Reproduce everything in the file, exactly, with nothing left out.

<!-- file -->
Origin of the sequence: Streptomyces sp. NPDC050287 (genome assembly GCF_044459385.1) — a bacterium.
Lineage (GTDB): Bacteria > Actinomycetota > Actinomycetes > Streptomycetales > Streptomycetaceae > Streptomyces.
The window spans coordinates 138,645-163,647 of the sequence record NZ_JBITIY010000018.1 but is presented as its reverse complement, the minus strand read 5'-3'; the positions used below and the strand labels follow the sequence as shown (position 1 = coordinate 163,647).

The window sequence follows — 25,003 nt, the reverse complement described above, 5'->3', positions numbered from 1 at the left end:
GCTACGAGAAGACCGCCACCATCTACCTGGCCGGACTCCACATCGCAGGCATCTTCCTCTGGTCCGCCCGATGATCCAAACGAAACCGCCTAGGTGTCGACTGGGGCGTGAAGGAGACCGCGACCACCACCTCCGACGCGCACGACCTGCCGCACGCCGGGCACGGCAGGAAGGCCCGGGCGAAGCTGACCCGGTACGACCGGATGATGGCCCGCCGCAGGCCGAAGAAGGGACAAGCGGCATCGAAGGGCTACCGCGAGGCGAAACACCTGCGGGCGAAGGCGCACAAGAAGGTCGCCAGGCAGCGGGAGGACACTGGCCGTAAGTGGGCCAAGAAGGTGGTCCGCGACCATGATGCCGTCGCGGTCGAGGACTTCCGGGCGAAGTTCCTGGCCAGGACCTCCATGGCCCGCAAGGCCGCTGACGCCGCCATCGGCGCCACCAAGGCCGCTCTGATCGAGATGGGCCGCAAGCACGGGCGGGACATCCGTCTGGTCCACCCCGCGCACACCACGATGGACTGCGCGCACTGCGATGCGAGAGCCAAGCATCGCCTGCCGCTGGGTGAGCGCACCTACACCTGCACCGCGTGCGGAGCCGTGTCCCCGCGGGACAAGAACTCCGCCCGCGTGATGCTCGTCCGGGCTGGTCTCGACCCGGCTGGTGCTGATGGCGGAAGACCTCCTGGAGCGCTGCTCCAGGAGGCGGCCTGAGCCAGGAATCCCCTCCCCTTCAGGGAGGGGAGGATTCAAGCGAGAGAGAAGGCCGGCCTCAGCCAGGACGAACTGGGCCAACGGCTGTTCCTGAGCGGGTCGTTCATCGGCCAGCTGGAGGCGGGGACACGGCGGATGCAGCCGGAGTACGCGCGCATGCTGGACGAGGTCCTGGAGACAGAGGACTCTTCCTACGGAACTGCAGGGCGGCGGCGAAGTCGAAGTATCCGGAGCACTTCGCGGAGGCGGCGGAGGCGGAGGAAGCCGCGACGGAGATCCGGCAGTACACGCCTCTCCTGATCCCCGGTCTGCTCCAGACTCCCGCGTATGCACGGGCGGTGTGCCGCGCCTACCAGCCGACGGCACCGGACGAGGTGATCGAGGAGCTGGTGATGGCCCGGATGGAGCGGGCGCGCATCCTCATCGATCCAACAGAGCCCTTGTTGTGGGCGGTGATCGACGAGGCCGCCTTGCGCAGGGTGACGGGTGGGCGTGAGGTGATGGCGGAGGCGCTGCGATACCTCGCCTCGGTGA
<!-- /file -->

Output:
Origin of the sequence: Streptomyces sp. NPDC050287 (genome assembly GCF_044459385.1) — a bacterium.
Lineage (GTDB): Bacteria > Actinomycetota > Actinomycetes > Streptomycetales > Streptomycetaceae > Streptomyces.
The window spans coordinates 138,645-163,647 of the sequence record NZ_JBITIY010000018.1 but is presented as its reverse complement, the minus strand read 5'-3'; the positions used below and the strand labels follow the sequence as shown (position 1 = coordinate 163,647).

The window sequence follows — 25,003 nt, the reverse complement described above, 5'->3', positions numbered from 1 at the left end:
GCTACGAGAAGACCGCCACCATCTACCTGGCCGGACTCCACATCGCAGGCATCTTCCTCTGGTCCGCCCGATGATCCAAACGAAACCGCCTAGGTGTCGACTGGGGCGTGAAGGAGACCGCGACCACCACCTCCGACGCGCACGACCTGCCGCACGCCGGGCACGGCAGGAAGGCCCGGGCGAAGCTGACCCGGTACGACCGGATGATGGCCCGCCGCAGGCCGAAGAAGGGACAAGCGGCATCGAAGGGCTACCGCGAGGCGAAACACCTGCGGGCGAAGGCGCACAAGAAGGTCGCCAGGCAGCGGGAGGACACTGGCCGTAAGTGGGCCAAGAAGGTGGTCCGCGACCATGATGCCGTCGCGGTCGAGGACTTCCGGGCGAAGTTCCTGGCCAGGACCTCCATGGCCCGCAAGGCCGCTGACGCCGCCATCGGCGCCACCAAGGCCGCTCTGATCGAGATGGGCCGCAAGCACGGGCGGGACATCCGTCTGGTCCACCCCGCGCACACCACGATGGACTGCGCGCACTGCGATGCGAGAGCCAAGCATCGCCTGCCGCTGGGTGAGCGCACCTACACCTGCACCGCGTGCGGAGCCGTGTCCCCGCGGGACAAGAACTCCGCCCGCGTGATGCTCGTCCGGGCTGGTCTCGACCCGGCTGGTGCTGATGGCGGAAGACCTCCTGGAGCGCTGCTCCAGGAGGCGGCCTGAGCCAGGAATCCCCTCCCCTTCAGGGAGGGGAGGATTCAAGCGAGAGAGAAGGCCGGCCTCAGCCAGGACGAACTGGGCCAACGGCTGTTCCTGAGCGGGTCGTTCATCGGCCAGCTGGAGGCGGGGACACGGCGGATGCAGCCGGAGTACGCGCGCATGCTGGACGAGGTCCTGGAGACAGAGGACTCTTCCTACGGAACTGCAGGGCGGCGGCGAAGTCGAAGTATCCGGAGCACTTCGCGGAGGCGGCGGAGGCGGAGGAAGCCGCGACGGAGATCCGGCAGTACACGCCTCTCCTGATCCCCGGTCTGCTCCAGACTCCCGCGTATGCACGGGCGGTGTGCCGCGCCTACCAGCCGACGGCACCGGACGAGGTGATCGAGGAGCTGGTGATGGCCCGGATGGAGCGGGCGCGCATCCTCATCGATCCAACAGAGCCCTTGTTGTGGGCGGTGATCGACGAGGCCGCCTTGCGCAGGGTGACGGGTGGGCGTGAGGTGATGGCGGAGGCGCTGCGATACCTCGCCTCGGTGA